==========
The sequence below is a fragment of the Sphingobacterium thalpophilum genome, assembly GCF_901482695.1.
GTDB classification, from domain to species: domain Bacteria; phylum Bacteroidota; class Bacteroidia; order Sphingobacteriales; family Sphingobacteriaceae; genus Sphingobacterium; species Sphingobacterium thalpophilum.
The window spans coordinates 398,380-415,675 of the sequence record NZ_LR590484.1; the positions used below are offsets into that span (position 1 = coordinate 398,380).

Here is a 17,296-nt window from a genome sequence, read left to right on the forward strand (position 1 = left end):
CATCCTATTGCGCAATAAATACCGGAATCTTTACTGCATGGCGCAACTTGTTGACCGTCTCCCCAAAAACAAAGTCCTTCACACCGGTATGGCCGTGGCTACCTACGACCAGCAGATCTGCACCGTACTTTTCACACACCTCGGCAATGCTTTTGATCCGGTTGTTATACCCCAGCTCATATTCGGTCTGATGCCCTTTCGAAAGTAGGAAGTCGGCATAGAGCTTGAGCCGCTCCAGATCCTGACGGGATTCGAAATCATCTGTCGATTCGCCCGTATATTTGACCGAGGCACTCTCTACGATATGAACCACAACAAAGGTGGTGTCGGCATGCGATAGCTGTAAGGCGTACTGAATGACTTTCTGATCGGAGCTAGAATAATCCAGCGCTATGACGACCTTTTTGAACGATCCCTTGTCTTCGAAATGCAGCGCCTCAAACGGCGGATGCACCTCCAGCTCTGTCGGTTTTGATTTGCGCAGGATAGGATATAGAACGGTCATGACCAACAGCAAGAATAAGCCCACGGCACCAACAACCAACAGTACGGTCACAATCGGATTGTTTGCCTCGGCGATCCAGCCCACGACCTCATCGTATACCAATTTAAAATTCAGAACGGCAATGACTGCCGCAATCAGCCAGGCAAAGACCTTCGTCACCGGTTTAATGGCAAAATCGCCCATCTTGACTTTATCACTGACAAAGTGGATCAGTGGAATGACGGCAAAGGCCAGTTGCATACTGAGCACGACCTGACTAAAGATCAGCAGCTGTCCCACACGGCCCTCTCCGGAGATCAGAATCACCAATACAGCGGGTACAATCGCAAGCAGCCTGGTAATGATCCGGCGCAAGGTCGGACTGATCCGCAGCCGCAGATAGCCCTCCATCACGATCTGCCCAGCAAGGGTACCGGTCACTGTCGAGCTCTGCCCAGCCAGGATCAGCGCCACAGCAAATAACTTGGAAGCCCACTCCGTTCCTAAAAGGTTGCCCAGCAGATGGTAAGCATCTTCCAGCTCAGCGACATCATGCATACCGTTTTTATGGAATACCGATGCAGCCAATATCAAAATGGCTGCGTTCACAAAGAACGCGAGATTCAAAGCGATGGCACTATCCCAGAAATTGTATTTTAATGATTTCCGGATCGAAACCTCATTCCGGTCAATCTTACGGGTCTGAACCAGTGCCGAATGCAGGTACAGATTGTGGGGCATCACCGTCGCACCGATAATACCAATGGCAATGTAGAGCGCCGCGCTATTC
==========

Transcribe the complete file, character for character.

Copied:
The sequence below is a fragment of the Sphingobacterium thalpophilum genome, assembly GCF_901482695.1.
GTDB classification, from domain to species: domain Bacteria; phylum Bacteroidota; class Bacteroidia; order Sphingobacteriales; family Sphingobacteriaceae; genus Sphingobacterium; species Sphingobacterium thalpophilum.
The window spans coordinates 398,380-415,675 of the sequence record NZ_LR590484.1; the positions used below are offsets into that span (position 1 = coordinate 398,380).

Here is a 17,296-nt window from a genome sequence, read left to right on the forward strand (position 1 = left end):
CATCCTATTGCGCAATAAATACCGGAATCTTTACTGCATGGCGCAACTTGTTGACCGTCTCCCCAAAAACAAAGTCCTTCACACCGGTATGGCCGTGGCTACCTACGACCAGCAGATCTGCACCGTACTTTTCACACACCTCGGCAATGCTTTTGATCCGGTTGTTATACCCCAGCTCATATTCGGTCTGATGCCCTTTCGAAAGTAGGAAGTCGGCATAGAGCTTGAGCCGCTCCAGATCCTGACGGGATTCGAAATCATCTGTCGATTCGCCCGTATATTTGACCGAGGCACTCTCTACGATATGAACCACAACAAAGGTGGTGTCGGCATGCGATAGCTGTAAGGCGTACTGAATGACTTTCTGATCGGAGCTAGAATAATCCAGCGCTATGACGACCTTTTTGAACGATCCCTTGTCTTCGAAATGCAGCGCCTCAAACGGCGGATGCACCTCCAGCTCTGTCGGTTTTGATTTGCGCAGGATAGGATATAGAACGGTCATGACCAACAGCAAGAATAAGCCCACGGCACCAACAACCAACAGTACGGTCACAATCGGATTGTTTGCCTCGGCGATCCAGCCCACGACCTCATCGTATACCAATTTAAAATTCAGAACGGCAATGACTGCCGCAATCAGCCAGGCAAAGACCTTCGTCACCGGTTTAATGGCAAAATCGCCCATCTTGACTTTATCACTGACAAAGTGGATCAGTGGAATGACGGCAAAGGCCAGTTGCATACTGAGCACGACCTGACTAAAGATCAGCAGCTGTCCCACACGGCCCTCTCCGGAGATCAGAATCACCAATACAGCGGGTACAATCGCAAGCAGCCTGGTAATGATCCGGCGCAAGGTCGGACTGATCCGCAGCCGCAGATAGCCCTCCATCACGATCTGCCCAGCAAGGGTACCGGTCACTGTCGAGCTCTGCCCAGCCAGGATCAGCGCCACAGCAAATAACTTGGAAGCCCACTCCGTTCCTAAAAGGTTGCCCAGCAGATGGTAAGCATCTTCCAGCTCAGCGACATCATGCATACCGTTTTTATGGAATACCGATGCAGCCAATATCAAAATGGCTGCGTTCACAAAGAACGCGAGATTCAAAGCGATGGCACTATCCCAGAAATTGTATTTTAATGATTTCCGGATCGAAACCTCATTCCGGTCAATCTTACGGGTCTGAACCAGTGCCGAATGCAGGTACAGATTGTGGGGCATCACCGTCGCACCGATAATACCAATGGCAATGTAGAGCGCCGCGCTATTC